BAGHDAD, Iraq - US-backed Iraqi troops on Sunday attacked insurgents
allegedly plotting to kill pilgrims at a major Shiite Muslim religious festival,
and an Iraqi official estimated some 300 militants died in the daylong battle
near Najaf. A US helicopter crashed during the fight, killing two American
Mortar shells, meanwhile, hit the
courtyard of a girls' school in a mostly Sunni Arab neighborhood of Baghdad,
killing five pupils and wounding 20. UN officials deplored the attack, calling
the apparent targeting of children "an unforgivable crime."
Iraqi soldiers take up positions at Zarqa, 20 kilometers (12
miles) northeast of Najaf, Iraq, Sunday Jan. 28, 2007.Iraqi soldiers take
up positions at Zarqa, 20 kilometers (12 miles) northeast of Najaf, Iraq,
Sunday Jan. 28, 2007.[AP]
Some 300 militants were killed in the Najaf fighting, along with five Iraqi
security forces, a provincial spokesman said Monday, citing reports from
officers at the site. The figure could not be independently confirmed.
Ahmed Deaibil, a spokesman for Najaf province, said the fighting had stopped
but US and Iraqi forces still had the area surrounded and had seized heavy
machine guns, ammunition and other weapons.
He said 300 militants had been killed and 13 arrested, while the casualty
toll for Iraqi forces was three soldiers and two policemen killed and 30
wounded. Iraqi security officials said earlier that one Sudanese was among the
Two car bombs exploded within a half hour in the northern city of Kirkuk,
killing 11 people and wounding 34, police Brig. Gen. Sarhad Qader said. Three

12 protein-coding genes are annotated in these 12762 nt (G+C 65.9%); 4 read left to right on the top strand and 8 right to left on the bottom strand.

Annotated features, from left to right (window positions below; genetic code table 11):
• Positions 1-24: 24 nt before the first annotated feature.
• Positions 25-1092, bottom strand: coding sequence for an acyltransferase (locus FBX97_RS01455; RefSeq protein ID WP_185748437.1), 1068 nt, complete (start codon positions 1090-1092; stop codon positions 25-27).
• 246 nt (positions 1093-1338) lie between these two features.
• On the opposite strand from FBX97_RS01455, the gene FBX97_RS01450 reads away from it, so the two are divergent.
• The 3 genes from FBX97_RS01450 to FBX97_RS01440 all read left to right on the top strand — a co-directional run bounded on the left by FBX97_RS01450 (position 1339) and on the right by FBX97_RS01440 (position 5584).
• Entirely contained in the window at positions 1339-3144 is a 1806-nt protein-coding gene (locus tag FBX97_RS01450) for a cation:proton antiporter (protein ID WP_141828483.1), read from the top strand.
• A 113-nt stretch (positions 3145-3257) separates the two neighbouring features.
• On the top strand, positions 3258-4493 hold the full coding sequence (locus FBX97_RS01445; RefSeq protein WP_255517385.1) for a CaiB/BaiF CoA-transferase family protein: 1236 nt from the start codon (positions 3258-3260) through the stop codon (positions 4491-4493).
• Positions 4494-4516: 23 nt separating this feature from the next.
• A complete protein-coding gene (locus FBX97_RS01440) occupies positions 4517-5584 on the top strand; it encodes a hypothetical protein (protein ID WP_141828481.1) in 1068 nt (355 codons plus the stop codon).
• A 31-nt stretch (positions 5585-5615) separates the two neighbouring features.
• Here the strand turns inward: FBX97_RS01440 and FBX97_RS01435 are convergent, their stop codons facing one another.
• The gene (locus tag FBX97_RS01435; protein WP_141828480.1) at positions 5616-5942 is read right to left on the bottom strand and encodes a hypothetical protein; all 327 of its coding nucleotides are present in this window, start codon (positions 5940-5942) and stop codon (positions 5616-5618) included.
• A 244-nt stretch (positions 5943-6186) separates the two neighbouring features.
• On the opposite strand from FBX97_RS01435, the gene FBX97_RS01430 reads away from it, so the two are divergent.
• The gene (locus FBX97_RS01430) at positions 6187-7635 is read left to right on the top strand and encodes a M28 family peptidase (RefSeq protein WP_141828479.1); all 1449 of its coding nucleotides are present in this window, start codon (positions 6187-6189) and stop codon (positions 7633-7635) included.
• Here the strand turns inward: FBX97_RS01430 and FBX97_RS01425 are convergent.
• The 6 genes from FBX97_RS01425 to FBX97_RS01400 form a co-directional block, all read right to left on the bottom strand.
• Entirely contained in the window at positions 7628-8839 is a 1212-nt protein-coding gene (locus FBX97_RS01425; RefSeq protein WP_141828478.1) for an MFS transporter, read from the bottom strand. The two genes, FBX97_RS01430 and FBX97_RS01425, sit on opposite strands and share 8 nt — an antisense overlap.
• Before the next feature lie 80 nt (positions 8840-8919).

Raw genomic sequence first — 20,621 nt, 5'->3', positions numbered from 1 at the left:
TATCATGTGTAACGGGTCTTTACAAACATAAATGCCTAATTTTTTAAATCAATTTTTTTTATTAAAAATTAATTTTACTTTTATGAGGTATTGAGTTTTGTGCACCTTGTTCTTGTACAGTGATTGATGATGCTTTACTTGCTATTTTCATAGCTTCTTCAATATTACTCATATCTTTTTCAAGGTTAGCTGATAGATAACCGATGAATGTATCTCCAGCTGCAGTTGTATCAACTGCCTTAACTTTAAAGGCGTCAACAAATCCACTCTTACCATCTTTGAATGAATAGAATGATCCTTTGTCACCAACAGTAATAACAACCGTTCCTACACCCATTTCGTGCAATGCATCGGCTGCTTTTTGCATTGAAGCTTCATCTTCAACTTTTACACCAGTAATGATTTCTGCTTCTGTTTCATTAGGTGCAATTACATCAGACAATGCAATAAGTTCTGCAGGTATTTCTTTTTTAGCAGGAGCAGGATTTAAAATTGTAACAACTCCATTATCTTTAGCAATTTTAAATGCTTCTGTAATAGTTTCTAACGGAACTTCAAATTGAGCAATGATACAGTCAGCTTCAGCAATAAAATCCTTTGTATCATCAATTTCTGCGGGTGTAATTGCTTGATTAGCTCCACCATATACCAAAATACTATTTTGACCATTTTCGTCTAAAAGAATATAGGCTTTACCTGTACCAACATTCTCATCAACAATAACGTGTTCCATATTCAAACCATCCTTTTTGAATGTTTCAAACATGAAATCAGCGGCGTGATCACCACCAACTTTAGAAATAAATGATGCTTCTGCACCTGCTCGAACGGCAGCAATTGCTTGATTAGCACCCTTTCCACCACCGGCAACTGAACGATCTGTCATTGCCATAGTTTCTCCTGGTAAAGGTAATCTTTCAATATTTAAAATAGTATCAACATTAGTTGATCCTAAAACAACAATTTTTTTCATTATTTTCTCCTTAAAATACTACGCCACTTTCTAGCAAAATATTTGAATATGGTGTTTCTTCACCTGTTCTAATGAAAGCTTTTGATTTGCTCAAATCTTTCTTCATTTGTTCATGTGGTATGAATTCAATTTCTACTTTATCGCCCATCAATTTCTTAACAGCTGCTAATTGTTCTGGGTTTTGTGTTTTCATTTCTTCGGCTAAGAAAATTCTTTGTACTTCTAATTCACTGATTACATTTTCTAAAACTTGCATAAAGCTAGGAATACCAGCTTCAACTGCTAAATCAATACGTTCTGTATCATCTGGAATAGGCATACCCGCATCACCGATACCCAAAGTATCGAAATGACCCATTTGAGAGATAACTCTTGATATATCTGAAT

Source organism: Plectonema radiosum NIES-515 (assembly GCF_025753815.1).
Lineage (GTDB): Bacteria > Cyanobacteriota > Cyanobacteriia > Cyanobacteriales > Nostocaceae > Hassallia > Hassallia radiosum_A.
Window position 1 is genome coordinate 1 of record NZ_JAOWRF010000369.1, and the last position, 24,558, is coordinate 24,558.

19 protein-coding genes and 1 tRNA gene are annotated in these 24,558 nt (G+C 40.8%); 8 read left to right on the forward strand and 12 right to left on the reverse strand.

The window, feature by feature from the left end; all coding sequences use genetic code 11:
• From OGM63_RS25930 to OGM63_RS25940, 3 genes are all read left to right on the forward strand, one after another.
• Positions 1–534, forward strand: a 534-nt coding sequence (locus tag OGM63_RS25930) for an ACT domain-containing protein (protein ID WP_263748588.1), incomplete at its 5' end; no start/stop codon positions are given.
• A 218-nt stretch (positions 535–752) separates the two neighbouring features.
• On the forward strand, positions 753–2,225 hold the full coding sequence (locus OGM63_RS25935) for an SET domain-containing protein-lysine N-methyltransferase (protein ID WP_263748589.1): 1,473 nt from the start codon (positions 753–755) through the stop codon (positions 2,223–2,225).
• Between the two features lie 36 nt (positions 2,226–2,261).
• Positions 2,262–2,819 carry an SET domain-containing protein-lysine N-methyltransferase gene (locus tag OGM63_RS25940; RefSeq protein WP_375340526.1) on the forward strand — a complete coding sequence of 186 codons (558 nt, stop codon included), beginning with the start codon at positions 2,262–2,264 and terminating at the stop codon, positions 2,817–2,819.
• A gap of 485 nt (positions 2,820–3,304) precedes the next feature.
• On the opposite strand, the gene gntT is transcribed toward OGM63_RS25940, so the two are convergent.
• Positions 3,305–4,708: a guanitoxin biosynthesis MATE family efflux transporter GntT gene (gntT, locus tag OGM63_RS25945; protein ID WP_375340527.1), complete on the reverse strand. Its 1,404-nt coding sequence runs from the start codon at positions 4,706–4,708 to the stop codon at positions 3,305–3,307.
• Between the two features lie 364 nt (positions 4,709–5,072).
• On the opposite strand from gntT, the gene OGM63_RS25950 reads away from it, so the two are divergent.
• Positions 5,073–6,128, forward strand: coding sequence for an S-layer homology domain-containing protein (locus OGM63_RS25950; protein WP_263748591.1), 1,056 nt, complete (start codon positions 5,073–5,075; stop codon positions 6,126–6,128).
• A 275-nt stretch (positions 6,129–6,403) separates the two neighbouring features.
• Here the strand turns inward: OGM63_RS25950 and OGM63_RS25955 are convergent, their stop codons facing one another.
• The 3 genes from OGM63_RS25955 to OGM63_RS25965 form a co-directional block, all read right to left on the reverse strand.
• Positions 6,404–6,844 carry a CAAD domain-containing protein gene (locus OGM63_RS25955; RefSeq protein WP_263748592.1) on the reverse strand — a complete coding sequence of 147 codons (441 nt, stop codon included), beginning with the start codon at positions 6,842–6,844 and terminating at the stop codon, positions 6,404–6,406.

ethnic groups - Arabs, Kurds and Turkomen - are in a bitter struggle for
control of that oil-rich area.
In addition to confirming the two Americans killed in the helicopter crash
near Najaf, the US command announced three combat deaths from Saturday -
one Marine in the Sunni insurgent stronghold of Anbar province and two Army
soldiers in the Baghdad area.
Authorities said Iraqi soldiers supported by US aircraft fought all day with
a large group of insurgents in the Zaraq area, about 12 miles northeast of the
Shiite holy city of Najaf.
Provincial Gov. Assad Sultan Abu Kilel said the assault was launched because
the insurgents planned to attack Shiite pilgrims and clerics during ceremonies
marking Ashoura, the holiest day in the Shiite calendar commemorating the 7th
century death of Imam Hussein. The celebration culminates Tuesday in huge public
processions in Karbala and other Shiite cities.
Officials were unclear about the religious affiliation of the militants.
Although Sunni Arabs have been the main force behind insurgent groups, there are
a number of Shiite militant and splinter groups that have clashed from time to
time with the government.
raqi soldiers attacked at dawn and militants hiding in orchards fought back
with automatic weapons, sniper rifles and rockets, the governor said. He said
the insurgents were members of a previously unknown group called the Army of